Solidarity with Glenn Greenwald

The Brazilian state is trying to silence one of its critics.

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Press freedom is under attack in Brazil. Yesterday the Brazilian authorities charged American journalist Glenn Greenwald, founding editor of the Intercept Brasil, with ‘cybercrimes’, in relation to hacked messages he published that exposed corruption.

Last summer, Greenwald and his team reported on illegal collusion between prosecutors and Sergio Moro, a judge who had led a crackdown on alleged corruption. Moro was responsible for putting behind bars Luiz Inácio Lula da Silva, the popular former president. This cleared the way for the right-wing candidate, Jair Bolsonaro, to take power in the election of 2018. Following the election, Moro was made Bolsonaro’s justice minister.

Greenwald is accused not only of reporting on the contents of the messages, but also of taking on a ‘clear role in facilitating the commission of a crime’, in tandem with hackers. He rejects the charges, labelling them ‘an obvious attempt to attack a free press in retaliation for the revelations we reported about minister Moro and the Bolsonaro government’. Greenwald, who helped break the Edward Snowden leaks, says he ‘exercised extreme caution as a journalist never even to get close to any participation’.

Clearly, the regime has it in for him. Last year, Bolsonaro said he ‘might wind up in jail’. Greenwald and his partner, Brazilian politician David Miranda, have had a barrage of death threats and homophobic attacks. The authorities, meanwhile, were reportedly asked to look into their finances.

This led Supreme Court justice Gilmar Mendes to make a remarkable intervention in August, prohibiting public authorities from investigating Greenwald for his journalistic work. Prosecutors claim new evidence overrides this order. But as the Intercept Brasil suggests in a statement, the evidence cited was previously analysed by police and Greenwald was cleared of any wrongdoing.

This is an outrageous assault on press freedom, an attempt by an authoritarian government to silence one of its critics. We should all show our solidarity.

Picture by: Getty.

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Comments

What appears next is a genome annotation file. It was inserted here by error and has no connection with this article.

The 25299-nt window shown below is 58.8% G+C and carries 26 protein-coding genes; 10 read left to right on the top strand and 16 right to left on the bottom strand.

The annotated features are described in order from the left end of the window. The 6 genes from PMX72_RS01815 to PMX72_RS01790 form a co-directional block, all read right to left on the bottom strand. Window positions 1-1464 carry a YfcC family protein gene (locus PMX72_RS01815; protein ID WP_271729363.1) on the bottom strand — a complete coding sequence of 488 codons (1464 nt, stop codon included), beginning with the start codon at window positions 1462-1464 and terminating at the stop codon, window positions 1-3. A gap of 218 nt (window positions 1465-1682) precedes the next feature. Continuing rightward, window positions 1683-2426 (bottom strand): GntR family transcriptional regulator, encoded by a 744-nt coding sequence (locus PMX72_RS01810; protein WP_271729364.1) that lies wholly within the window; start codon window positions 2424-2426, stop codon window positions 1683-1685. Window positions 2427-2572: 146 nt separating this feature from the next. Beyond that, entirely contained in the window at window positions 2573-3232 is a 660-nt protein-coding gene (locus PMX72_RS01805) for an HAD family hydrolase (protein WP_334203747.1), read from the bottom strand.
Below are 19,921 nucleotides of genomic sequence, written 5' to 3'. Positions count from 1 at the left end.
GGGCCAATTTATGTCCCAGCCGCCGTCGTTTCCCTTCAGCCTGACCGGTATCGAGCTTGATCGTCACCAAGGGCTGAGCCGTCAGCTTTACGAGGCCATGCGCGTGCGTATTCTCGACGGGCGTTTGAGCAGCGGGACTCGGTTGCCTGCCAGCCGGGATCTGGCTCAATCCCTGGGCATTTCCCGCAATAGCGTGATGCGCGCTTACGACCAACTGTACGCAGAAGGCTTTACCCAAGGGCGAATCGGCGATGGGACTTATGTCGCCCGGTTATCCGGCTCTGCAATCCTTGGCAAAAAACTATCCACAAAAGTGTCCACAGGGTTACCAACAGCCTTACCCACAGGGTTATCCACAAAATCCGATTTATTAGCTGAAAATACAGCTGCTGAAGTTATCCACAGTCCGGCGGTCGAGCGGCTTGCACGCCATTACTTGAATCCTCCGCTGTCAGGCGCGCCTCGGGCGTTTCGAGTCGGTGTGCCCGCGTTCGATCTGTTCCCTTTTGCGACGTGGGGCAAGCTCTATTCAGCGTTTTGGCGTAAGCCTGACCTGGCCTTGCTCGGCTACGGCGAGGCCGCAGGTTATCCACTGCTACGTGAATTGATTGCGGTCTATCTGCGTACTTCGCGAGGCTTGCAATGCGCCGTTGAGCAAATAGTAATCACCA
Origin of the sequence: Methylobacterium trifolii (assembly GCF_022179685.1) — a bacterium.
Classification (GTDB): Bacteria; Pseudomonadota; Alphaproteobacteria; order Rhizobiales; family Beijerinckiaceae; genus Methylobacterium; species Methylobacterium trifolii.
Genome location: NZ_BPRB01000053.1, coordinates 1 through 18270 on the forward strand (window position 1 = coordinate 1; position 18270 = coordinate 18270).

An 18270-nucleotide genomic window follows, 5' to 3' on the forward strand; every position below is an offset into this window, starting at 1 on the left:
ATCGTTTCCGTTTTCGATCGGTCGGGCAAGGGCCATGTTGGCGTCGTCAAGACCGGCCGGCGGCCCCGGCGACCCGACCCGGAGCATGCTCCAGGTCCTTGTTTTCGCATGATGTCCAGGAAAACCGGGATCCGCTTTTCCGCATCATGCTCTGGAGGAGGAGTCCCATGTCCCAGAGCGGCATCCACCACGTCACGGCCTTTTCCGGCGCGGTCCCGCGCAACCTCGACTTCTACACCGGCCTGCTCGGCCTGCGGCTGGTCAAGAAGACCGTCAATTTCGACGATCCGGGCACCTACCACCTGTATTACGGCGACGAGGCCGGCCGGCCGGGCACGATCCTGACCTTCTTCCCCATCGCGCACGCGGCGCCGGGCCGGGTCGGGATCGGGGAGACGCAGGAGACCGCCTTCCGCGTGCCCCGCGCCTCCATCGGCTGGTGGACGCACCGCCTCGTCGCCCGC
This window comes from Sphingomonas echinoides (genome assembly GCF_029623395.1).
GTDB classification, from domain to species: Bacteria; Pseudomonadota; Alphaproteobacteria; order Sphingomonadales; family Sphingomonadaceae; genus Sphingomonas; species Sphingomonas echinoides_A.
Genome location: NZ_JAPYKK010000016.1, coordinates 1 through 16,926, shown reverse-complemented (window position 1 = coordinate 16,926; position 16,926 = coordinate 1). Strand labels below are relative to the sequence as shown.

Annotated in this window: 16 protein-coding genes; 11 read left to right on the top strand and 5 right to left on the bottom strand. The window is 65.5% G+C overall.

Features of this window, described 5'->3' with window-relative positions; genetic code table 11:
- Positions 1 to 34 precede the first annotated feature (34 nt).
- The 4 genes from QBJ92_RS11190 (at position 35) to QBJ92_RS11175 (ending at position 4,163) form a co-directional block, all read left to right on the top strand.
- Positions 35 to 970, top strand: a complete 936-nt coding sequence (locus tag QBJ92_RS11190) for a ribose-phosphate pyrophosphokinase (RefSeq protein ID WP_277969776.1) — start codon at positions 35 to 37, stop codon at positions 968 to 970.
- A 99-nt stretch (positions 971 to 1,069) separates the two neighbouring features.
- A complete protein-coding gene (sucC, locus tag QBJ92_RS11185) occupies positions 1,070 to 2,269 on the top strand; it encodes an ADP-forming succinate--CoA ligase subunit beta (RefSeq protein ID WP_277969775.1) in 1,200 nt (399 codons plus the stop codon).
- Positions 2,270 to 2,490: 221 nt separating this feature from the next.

nick hunt

22nd January 2020 at 8:13 pm

Glen Greenwald was until recently one of the few leftists i could still read and respect, and we both love Brazilians and live in Brazil. Then he joined the anti-democratic crusade against the new populist government of Jair Bolsonaro, and also launched a hate campaign against Olavo de Carvalho, an excellent writer and one of Brazil’s most famous independent journalists and intellectuals. Carvalho is an astute and deadly critic of communism and anything leftist, and a major inspiration for the Bolsonaro administration. Imagine a Brazilian Roger Scruton or Theodore Dalrymple to get an idea of his ability and prestigue (among non-leftists, obviously). But poor victim Glen Greenwald has smeared Carvalho repeatedly and absurdly as ‘witch’, ‘charlatan’ amd ‘astrologer’! What bigotry. I won’t ever take him seriously again. As for Supreme Justice Gilmar Mendes (who was my student of English for about 7 years), he is widely reviled in Brazil for having made more effort than just about anyone to prevent the imprisonment of mostly leftist politicians and others being investigated by the state for their involvement in Brazil’s massive, labyrinthine corruption scandals.

Ven Oods

22nd January 2020 at 5:54 pm

“We should all show our solidarity.”
I’m ready to march, but Brazil’s so far away…. Any concrete suggestions on how that solidarity should be demonstrated?

nick hunt

22nd January 2020 at 8:17 pm

Show your solidarity with Brazilian people by respecting the goverment they overwhelmingly voted for. Greenwald the bigoted elitist can not

Dominic Straiton

22nd January 2020 at 5:13 pm

Spanish, catholic ,autocratic, south America nil. English, Protestant, constrained monarchy, parliamentary system 1. The only question is will the latter win in the end there or here. Input islam as required.

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